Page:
External Links

Zipped bundle including Quest game, TADS documentation and game hints.
Contains advint.exe
type "advint quest" to play from within the advsys folder.
Requires a TADS interpreter. Visit IFWiki for download links. (Compressed with ZIP. Free Unzip tools are available for most systems at www.info-zip.org.)

Have you played this game?

You can rate this game, record that you've played it, or put it on your wish list after you log in.

Playlists and Wishlists

RSS Feeds

New member reviews
Updates to external links
All updates to this page


by Roger Plowman and David Betz


(based on 1 rating)
No reviews yet - be the first

About the Story

Quest has a very complicated history. The above 1979 date is the first known published version, written in RSTS/E using a time-sharing operating system on the PDP-11 16-bit minicomputer; version 3.0 has a 1986 date and the TADS documentation bundled in the ADVSYS zipfile on the if-archive web site by Roger Plowman is dated 17-09-1996.

The version I am playing is however v 1.2 from 1986 in DOS and was updated by David Betz. The game comes bundled in an ADVSYS folder which I downloaded via the if-archive web site. Included are notes about the game together with the source code and details of how to program in TADS.

The first problem I encountered was that save game slots via DOSBox-X corrupt the game file. Try and restore a same game state in this way and it subsequently crashes with an "error reading message code" reply. Fortunately the game allows the "save" and "restore" commands which do work ok. There is another glitch in the inventory state as the game unusually shows (or at least tries to) the number of items you are carrying at any one time with the message "OBJ=X" on screen after each command. Unfortunately this does not seem to increment as you collect objects so stays at 0 throughout the game. The inventory limit seems set quite high as I have yet to be told my hands are full.

The basic premise is that you have stolen a map from a wizard and he has cast you into a valley full of dangerous creatures and traps as a punishment. Can you escape? Amongst the NPCs besides the savage wolf are a mysterious red-headed woman who hides behind a tree and vanishes if you try and pursue her.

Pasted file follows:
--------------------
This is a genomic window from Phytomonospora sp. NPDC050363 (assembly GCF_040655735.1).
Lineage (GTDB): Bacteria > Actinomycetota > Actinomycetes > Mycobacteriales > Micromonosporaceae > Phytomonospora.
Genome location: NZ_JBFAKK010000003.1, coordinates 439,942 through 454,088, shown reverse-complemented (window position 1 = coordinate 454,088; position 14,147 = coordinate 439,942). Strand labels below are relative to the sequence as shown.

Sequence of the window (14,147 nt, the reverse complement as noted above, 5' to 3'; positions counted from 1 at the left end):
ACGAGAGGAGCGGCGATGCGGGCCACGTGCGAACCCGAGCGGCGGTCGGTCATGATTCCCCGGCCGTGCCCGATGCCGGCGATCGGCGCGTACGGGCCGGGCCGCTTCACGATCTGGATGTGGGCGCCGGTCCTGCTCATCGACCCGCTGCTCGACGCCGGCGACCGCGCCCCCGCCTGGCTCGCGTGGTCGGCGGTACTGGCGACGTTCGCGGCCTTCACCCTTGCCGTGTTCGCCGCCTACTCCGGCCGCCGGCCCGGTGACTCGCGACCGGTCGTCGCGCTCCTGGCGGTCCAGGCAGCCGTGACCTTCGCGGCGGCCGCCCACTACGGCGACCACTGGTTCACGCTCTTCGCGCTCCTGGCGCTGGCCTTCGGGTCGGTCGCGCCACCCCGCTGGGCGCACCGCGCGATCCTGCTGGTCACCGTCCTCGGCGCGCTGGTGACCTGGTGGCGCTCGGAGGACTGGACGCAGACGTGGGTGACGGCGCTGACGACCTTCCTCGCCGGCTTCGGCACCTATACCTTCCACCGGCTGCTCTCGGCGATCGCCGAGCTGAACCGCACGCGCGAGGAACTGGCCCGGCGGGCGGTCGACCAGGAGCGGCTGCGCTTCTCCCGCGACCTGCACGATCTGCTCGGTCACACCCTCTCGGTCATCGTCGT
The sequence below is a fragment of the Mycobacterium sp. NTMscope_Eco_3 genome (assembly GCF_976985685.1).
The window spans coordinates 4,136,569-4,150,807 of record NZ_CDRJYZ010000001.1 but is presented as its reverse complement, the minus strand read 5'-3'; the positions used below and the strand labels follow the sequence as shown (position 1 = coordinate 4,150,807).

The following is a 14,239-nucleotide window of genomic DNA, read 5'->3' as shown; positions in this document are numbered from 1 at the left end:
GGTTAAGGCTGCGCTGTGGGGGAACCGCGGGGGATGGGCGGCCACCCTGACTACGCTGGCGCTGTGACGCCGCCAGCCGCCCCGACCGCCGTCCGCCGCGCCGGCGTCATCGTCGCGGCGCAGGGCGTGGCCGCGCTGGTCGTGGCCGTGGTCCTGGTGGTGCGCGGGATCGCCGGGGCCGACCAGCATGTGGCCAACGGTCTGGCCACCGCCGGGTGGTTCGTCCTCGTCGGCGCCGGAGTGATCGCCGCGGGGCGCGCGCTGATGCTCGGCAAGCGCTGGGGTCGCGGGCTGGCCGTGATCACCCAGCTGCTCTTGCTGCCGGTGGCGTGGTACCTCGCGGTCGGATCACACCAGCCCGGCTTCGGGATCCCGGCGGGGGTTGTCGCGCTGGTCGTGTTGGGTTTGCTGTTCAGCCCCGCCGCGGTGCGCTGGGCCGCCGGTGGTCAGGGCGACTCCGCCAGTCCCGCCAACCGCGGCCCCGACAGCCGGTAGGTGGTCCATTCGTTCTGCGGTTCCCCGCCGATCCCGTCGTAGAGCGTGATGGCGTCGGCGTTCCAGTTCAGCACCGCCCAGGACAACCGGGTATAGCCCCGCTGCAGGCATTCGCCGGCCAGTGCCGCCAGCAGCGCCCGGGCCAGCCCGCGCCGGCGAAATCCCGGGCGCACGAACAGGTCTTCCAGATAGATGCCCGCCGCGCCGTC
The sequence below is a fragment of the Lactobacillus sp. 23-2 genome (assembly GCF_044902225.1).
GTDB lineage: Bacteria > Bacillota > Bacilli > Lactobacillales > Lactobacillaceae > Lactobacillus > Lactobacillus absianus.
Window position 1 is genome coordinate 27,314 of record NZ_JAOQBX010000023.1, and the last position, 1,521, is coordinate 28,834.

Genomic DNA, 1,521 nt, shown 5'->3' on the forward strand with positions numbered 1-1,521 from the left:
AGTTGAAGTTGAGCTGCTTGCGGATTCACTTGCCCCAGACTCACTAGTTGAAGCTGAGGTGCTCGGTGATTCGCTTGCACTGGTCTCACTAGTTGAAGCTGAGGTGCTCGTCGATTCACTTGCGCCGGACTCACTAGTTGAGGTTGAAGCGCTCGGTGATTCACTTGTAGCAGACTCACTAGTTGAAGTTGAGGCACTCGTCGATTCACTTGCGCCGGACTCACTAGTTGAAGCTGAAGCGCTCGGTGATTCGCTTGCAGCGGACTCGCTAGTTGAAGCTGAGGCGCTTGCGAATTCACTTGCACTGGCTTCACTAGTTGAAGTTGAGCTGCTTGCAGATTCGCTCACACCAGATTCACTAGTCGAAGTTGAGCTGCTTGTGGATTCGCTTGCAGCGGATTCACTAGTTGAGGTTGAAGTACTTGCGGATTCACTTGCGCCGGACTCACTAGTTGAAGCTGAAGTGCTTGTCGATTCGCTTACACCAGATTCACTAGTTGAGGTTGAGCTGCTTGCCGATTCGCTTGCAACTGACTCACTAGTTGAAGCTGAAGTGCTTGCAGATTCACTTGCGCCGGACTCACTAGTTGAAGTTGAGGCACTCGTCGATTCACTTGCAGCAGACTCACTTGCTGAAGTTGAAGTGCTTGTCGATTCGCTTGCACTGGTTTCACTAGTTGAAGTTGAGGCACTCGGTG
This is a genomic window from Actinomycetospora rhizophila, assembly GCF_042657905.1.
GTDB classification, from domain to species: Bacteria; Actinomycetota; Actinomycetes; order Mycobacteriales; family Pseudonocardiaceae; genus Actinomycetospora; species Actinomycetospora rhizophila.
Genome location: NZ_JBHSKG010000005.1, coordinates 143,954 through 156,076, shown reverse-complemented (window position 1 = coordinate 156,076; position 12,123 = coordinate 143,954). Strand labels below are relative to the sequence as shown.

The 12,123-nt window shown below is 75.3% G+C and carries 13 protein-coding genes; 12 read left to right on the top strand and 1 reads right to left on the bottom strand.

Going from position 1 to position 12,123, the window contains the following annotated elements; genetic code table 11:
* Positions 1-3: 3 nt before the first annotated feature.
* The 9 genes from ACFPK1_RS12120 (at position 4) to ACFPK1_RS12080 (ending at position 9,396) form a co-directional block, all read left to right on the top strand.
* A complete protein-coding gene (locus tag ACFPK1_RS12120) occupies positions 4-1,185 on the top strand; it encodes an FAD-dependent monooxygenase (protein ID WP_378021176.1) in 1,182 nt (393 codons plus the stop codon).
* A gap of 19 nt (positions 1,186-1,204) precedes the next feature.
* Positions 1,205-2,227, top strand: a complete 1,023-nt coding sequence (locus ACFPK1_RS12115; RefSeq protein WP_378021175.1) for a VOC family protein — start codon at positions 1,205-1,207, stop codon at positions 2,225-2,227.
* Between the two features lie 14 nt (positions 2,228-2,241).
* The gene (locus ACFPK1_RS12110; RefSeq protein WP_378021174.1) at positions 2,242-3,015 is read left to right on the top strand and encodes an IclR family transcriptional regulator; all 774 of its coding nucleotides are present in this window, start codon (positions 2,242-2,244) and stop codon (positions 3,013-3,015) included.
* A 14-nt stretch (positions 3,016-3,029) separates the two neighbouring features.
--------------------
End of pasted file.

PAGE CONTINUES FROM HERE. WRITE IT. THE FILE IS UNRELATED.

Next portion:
All this plays out in a claustrophobic valley from which you futilely try to escape; the sequence in which you attempt to climb out only to be stymied by the sloping cliff walls is very well written and neatly encapsulates the protagonist's frustration; it reminded me of nothing so much as that masterpiece of cinematographic claustrophobia: "And Soon The Darkness" from 1970 in which Pamela Franklin is fated to travel backwards and forwards in her own flat piece of french countryside: "And Soon The Wolf" perhaps.

If you are as fond of old-style text adventures as I am you will be delighted with the quality of the writing in this. The descriptions are both long and compelling and it appears to have the difficulty quotient set somewhat higher than Willie Crowther's game. Early on the aforementioned savage wolf appears randomly and it takes a lot of dodging and saving to reach a stage where you can send it to its lupine afterlife.

This is definitely worth a place in the "Museum of Old Classic Text Adventures". Just save often and take your patience pills in advance.

Game Details


- View the most common tags (What's a tag?)

(Log in to add your own tags)
Tags you added are shown below with checkmarks. To remove one of your tags, simply un-check it.

Enter new tags here (use commas to separate tags):

Quest on IFDB


The following polls include votes for Quest:

Recovered games by Denk
Any game which has been practically unavailable for a long time for most players but is now again available to play, though there might be differences from the original version.

This is version 11 of this page, edited by JTN on 25 January 2024 at 4:03pm. - View Update History - Edit This Page - Add a News Item - Delete This Page